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China’s international trade and air pollution in the United States

Overview of attention for article published in Proceedings of the National Academy of Sciences of the United States of America, January 2014
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About this Attention Score

  • In the top 5% of all research outputs scored by Altmetric
  • High Attention Score compared to outputs of the same age (99th percentile)
  • High Attention Score compared to outputs of the same age and source (99th percentile)

Mentioned by

news
75 news outlets
blogs
6 blogs
policy
2 policy sources
twitter
49 tweeters
facebook
6 Facebook pages
googleplus
7 Google+ users
reddit
2 Redditors

Citations

dimensions_citation
247 Dimensions

Readers on

mendeley
399 Mendeley
citeulike
1 CiteULike
Title
China’s international trade and air pollution in the United States
Published in
Proceedings of the National Academy of Sciences of the United States of America, January 2014
DOI 10.1073/pnas.1312860111
Pubmed ID
Authors

Jintai Lin, Da Pan, Steven J. Davis, Qiang Zhang, Kebin He, Can Wang, David G. Streets, Donald J. Wuebbles, Dabo Guan

Abstract

China is the world's largest emitter of anthropogenic air pollutants, and measurable amounts of Chinese pollution are transported via the atmosphere to other countries, including the United States. However, a large fraction of Chinese emissions is due to manufacture of goods for foreign consumption. Here, we analyze the impacts of trade-related Chinese air pollutant emissions on the global atmospheric environment, linking an economic-emission analysis and atmospheric chemical transport modeling. We find that in 2006, 36% of anthropogenic sulfur dioxide, 27% of nitrogen oxides, 22% of carbon monoxide, and 17% of black carbon emitted in China were associated with production of goods for export. For each of these pollutants, about 21% of export-related Chinese emissions were attributed to China-to-US export. Atmospheric modeling shows that transport of the export-related Chinese pollution contributed 3-10% of annual mean surface sulfate concentrations and 0.5-1.5% of ozone over the western United States in 2006. This Chinese pollution also resulted in one extra day or more of noncompliance with the US ozone standard in 2006 over the Los Angeles area and many regions in the eastern United States. On a daily basis, the export-related Chinese pollution contributed, at a maximum, 12-24% of sulfate concentrations over the western United States. As the United States outsourced manufacturing to China, sulfate pollution in 2006 increased in the western United States but decreased in the eastern United States, reflecting the competing effect between enhanced transport of Chinese pollution and reduced US emissions. Our findings are relevant to international efforts to reduce transboundary air pollution.

Twitter Demographics

The data shown below were collected from the profiles of 49 tweeters who shared this research output. Click here to find out more about how the information was compiled.

Mendeley readers

The data shown below were compiled from readership statistics for 399 Mendeley readers of this research output. Click here to see the associated Mendeley record.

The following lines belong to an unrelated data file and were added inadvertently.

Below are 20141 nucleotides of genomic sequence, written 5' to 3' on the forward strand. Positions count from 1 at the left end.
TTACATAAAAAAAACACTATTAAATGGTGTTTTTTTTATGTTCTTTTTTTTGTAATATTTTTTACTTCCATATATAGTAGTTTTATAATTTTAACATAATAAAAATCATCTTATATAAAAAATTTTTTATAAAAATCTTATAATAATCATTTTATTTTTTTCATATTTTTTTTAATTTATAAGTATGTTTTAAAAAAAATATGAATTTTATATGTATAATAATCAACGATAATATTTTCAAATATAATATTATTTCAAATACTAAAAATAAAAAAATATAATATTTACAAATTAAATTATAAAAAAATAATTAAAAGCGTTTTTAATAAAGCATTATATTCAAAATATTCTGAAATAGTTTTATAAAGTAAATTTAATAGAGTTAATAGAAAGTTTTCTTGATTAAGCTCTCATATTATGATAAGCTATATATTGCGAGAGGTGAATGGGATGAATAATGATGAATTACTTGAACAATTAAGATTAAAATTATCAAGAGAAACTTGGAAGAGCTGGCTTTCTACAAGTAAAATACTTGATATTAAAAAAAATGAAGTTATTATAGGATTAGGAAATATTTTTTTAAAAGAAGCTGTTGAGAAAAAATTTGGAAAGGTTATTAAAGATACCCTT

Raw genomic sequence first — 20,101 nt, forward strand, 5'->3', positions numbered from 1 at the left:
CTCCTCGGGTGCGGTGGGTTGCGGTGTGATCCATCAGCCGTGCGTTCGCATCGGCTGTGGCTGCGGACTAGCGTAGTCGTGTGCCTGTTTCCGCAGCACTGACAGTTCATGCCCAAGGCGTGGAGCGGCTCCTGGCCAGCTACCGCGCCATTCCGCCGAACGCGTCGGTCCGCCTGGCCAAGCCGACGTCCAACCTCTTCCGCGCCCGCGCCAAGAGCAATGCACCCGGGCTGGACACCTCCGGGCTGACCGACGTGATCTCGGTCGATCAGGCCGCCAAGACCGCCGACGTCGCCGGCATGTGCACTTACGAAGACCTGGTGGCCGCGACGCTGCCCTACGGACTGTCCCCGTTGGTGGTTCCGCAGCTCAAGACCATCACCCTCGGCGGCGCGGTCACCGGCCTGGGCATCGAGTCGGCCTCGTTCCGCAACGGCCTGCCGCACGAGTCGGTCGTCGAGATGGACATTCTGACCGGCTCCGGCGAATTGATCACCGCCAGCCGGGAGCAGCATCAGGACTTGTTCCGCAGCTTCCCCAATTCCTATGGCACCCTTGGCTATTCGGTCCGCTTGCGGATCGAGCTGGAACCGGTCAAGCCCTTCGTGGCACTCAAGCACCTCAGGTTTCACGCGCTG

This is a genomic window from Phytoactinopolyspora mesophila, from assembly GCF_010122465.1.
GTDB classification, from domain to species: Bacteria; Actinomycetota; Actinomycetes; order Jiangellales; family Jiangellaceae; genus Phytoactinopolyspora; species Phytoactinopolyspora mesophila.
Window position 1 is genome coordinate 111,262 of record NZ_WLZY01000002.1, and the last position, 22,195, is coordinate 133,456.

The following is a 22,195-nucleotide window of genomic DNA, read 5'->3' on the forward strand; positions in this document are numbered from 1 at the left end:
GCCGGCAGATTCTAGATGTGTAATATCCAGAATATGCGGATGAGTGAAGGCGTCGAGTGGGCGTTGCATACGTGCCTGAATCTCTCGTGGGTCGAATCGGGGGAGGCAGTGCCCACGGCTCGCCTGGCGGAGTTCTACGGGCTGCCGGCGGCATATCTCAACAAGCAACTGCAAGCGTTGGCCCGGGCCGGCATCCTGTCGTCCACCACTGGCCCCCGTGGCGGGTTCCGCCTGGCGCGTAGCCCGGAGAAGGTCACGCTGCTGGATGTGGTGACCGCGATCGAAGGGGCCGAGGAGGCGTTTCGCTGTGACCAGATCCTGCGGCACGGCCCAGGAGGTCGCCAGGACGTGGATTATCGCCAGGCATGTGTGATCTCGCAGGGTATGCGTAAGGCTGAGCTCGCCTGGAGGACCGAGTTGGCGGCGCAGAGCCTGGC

Geographical breakdown

Country Count As %
United States 7 2%
Germany 2 <1%
Japan 2 <1%
China 2 <1%
Canada 1 <1%
Netherlands 1 <1%
India 1 <1%
Sweden 1 <1%
United Kingdom 1 <1%
Other 0 0%
Unknown 381 95%

Demographic breakdown

Readers by professional status Count As %
Student > Ph. D. Student 114 29%
Researcher 54 14%
Student > Master 51 13%
Student > Bachelor 38 10%
Professor > Associate Professor 28 7%
Other 73 18%
Unknown 41 10%
Readers by discipline Count As %
Environmental Science 113 28%
Earth and Planetary Sciences 46 12%
Economics, Econometrics and Finance 31 8%
Agricultural and Biological Sciences 27 7%
Social Sciences 21 5%
Other 85 21%
Unknown 76 19%

Attention Score in Context

This research output has an Altmetric Attention Score of 704. This is our high-level measure of the quality and quantity of online attention that it has received. This Attention Score, as well as the ranking and number of research outputs shown below, was calculated when the research output was last mentioned on 22 March 2021.
All research outputs
#14,922
of 17,424,044 outputs
Outputs from Proceedings of the National Academy of Sciences of the United States of America
#512
of 89,434 outputs
Outputs of similar age
#145
of 262,932 outputs
Outputs of similar age from Proceedings of the National Academy of Sciences of the United States of America
#7
of 966 outputs
Altmetric has tracked 17,424,044 research outputs across all sources so far. Compared to these this one has done particularly well and is in the 99th percentile: it's in the top 5% of all research outputs ever tracked by Altmetric.
So far Altmetric has tracked 89,434 research outputs from this source. They typically receive a lot more attention than average, with a mean Attention Score of 30.8. This one has done particularly well, scoring higher than 99% of its peers.
Older research outputs will score higher simply because they've had more time to accumulate mentions. To account for age we can compare this Altmetric Attention Score to the 262,932 tracked outputs that were published within six weeks on either side of this one in any source. This one has done particularly well, scoring higher than 99% of its contemporaries.
We're also able to compare this research output to 966 others from the same source and published within six weeks on either side of this one. This one has done particularly well, scoring higher than 99% of its contemporaries.